The politics for managers in all four UK health services are tough, and the fiscal squeeze and a forthcoming general election make them tougher.

To give themselves a fighting chance, managers must do the unexpected and be visible and assertive in the political debate. For this to work, each manager must use his or her voice over three closely related issues - the role and value of managers in delivering effective, safe and dignified healthcare, the cost and numbers of managers, and the impulse of all parties to promise cuts to bureaucracy.

The Great Patriotic Twitter against foreign attacks on the NHS is petering out. Given the renewed pledges to the NHS from everyone, the parties will compete on spending and managerial competence. Each wants to say they will maintain or even increase spending and manage the service better. Managers will be asked to work the budget harder and get more from less - and they themselves will be seen as a spending item.

Let’s be open about management costs, benchmark them, and keep them reviewed. Set pay for very senior managers objectively

Managers have not done brilliantly on the political scene, for good reasons. One sympathetic MP once explained: “We can say and do what we like about you; and you can’t say or do a damn thing about it”. He realised the NHS is a quasi civil service, in which democratically elected politicians are entitled to call the shots and it’s career suicide to publicly take on your actual or potential big bosses.

Furthermore, managers are passionate about their jobs and they worry about putting their own interests first. This anxiety pays a handsome compliment to the public service ethos of managers, but is often unnecessary.

So managers need to do the unexpected. Politically neutral does not mean non-political. There are bodies, such as the NHS Confederation, NHS Employers and trade unions like my own that can fire the bullets, but we need the ammunition. Now is a good time to start or resume feeding into your membership organisations.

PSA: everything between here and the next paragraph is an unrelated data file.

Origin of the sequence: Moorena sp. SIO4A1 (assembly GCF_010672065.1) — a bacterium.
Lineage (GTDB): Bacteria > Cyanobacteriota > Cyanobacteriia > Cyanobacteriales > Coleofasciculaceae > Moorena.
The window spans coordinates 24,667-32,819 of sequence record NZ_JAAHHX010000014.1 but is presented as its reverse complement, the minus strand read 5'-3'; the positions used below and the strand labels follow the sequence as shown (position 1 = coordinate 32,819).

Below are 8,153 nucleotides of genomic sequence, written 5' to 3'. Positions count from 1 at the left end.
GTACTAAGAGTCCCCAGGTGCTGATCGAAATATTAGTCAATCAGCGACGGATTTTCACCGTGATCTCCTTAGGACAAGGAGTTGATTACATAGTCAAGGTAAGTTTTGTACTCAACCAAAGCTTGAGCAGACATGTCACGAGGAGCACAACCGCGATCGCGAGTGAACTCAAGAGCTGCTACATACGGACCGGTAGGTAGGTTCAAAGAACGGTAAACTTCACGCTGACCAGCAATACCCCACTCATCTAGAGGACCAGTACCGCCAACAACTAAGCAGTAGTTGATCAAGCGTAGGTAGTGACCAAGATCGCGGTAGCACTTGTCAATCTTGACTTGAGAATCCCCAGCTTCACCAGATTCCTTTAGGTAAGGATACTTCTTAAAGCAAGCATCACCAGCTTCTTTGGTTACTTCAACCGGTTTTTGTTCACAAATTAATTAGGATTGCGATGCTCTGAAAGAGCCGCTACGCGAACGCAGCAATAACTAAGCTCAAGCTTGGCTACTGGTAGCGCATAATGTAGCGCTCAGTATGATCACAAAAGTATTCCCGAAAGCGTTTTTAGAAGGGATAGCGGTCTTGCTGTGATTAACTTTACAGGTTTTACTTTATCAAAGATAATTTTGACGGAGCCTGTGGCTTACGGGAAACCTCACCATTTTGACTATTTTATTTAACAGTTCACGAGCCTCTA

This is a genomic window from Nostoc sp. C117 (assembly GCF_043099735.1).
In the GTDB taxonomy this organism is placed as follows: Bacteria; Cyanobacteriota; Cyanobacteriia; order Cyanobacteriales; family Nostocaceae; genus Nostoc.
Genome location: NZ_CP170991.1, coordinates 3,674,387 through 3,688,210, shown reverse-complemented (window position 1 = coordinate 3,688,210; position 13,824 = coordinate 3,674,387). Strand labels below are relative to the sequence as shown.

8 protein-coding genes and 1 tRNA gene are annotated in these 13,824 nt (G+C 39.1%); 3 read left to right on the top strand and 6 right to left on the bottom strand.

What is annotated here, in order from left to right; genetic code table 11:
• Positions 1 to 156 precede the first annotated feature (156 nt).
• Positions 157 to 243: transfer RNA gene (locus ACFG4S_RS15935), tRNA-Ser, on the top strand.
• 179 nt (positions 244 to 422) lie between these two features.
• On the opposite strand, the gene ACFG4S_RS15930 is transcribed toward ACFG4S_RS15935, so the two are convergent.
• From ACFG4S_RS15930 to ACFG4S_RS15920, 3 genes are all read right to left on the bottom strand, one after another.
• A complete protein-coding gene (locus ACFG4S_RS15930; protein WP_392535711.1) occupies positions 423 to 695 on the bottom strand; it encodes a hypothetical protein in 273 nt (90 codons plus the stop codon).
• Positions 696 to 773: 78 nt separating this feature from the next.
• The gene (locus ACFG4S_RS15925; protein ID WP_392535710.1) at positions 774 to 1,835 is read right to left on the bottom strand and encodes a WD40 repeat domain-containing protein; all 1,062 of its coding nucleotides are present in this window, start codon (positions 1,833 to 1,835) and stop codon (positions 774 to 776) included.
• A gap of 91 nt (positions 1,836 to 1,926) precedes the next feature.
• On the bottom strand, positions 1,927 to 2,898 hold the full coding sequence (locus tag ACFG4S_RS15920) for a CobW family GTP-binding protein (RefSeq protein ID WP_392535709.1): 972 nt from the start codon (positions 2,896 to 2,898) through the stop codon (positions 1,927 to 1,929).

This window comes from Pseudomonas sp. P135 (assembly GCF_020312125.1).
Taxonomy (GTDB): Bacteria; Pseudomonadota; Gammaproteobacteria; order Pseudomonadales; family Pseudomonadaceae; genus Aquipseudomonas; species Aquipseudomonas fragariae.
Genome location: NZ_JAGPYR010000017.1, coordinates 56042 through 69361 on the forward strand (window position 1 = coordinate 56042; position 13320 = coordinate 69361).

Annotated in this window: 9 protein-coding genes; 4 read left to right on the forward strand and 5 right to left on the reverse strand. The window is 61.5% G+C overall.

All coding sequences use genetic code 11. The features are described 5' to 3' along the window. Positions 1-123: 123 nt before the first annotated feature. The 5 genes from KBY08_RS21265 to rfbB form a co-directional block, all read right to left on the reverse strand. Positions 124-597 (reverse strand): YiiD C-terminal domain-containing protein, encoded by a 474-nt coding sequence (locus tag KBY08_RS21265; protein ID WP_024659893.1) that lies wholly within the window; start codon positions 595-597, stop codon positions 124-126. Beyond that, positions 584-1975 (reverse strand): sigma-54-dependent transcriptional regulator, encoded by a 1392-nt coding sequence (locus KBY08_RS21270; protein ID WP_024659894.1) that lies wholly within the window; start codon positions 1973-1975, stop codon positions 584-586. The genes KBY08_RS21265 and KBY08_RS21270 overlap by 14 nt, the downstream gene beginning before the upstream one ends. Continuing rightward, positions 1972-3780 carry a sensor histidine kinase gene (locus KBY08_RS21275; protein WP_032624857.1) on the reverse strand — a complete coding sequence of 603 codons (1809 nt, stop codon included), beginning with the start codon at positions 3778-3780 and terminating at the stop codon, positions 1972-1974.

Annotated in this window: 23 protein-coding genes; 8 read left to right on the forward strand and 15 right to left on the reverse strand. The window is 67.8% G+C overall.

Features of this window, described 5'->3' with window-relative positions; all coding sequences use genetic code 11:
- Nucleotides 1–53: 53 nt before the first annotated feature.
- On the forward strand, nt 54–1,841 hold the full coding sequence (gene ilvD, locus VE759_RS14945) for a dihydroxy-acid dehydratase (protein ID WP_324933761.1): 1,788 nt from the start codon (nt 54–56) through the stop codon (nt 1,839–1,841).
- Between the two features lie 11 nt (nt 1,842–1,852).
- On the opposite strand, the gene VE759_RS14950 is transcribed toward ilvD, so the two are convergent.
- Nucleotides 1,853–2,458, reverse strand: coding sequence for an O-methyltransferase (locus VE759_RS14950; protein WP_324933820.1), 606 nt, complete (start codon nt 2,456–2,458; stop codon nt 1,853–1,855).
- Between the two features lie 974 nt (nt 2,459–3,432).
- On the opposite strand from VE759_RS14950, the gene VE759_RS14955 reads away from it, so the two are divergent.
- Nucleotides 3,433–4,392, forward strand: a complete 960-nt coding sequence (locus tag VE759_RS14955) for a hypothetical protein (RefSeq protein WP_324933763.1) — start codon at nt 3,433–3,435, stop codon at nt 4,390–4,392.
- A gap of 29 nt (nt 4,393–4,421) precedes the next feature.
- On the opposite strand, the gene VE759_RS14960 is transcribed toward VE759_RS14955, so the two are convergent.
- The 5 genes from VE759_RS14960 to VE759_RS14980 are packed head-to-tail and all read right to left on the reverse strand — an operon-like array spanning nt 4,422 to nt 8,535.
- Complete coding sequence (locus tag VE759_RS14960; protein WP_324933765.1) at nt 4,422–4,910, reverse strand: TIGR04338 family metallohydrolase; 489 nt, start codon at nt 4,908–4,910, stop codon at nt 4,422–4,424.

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Serious politicians know management matters. They will listen to serious argument, but to do anything they have to hear one from managers. This is where you can get active.

The public does not accept the role of managers so it will feature in any election debate about the NHS. We need to explain what we do in plain words. We have the skills and experience to get more from less, keep standards rising, and care for all our staff and the communities we serve. We put the interests of patients and service users first. Think of anything we want to achieve and managers are key in making it happen. Most recently, we have the Boorman report, so much more than the national media’s sicknote culture write-up. Our role needs explaining in concrete terms, with lots of examples from you.

Those who argue management is the root of problems should not be given their customary easy ride. They should be asked how they will steward the huge resource and staff of the NHS without managers.

Next, the rising number of managers and the costs of employing them. Someone will deploy this tired old barometer of how bad things are in the NHS. Of course these figures say little in a system that has tripled in financial size with hundreds of thousands more staff. We should be ready for open debate about numbers - around 3 per cent of staff - and costs. Managers are not running a job creation scheme for themselves; they want to run lean operations. They tend to be the most self-sacrificing of health workers. Who else would put up with the number of reorganisations we undertake?

Let’s be open about management costs, benchmark them, and keep them reviewed. Set pay for very senior managers objectively. But we don’t want a return to national targets on either numbers or costs of managers. They destroy more than they save, whether we’re talking about money, skills or the loyalty and dignity of managers.

So those who bang on about numbers should be pushed into wider debate about whether the NHS is overmanaged or undermanaged, and what the right proportion might be in different organisations.

Finally, bureaucracy. Managers complain incessantly about the bureaucratic burdens placed on us by other parts of the system. We must not be tongue tied about what changes we would like to see made. Now is a good time to make suggestions to politicians.

The political impulse is always to take out bureaucracy. Politicians should work in partnership with managers to achieve this. Critically, measure twice, cut once, as my woodwork teacher used to say - advice we routinely ignored: “Ooh, Sir, it’s not long enough now”. Likewise governments rush to act, normally just as the last changes are bearing early fruit. After a couple of years, most governments reform their own (long term) health reforms, often losing skills but not costs. “More for less” on the frontline. How about “less is more” in the DH?

All the parties must be asked: How will you buck the trend of all governments and stop yourself tying the service up in red, blue or yellow tape?

Will an assertive approach work? Who can say? But what can be said is that doing nothing and trusting to luck will have predictable results for managers. At the very least being assertive makes you feel good about yourself. And it’s fun.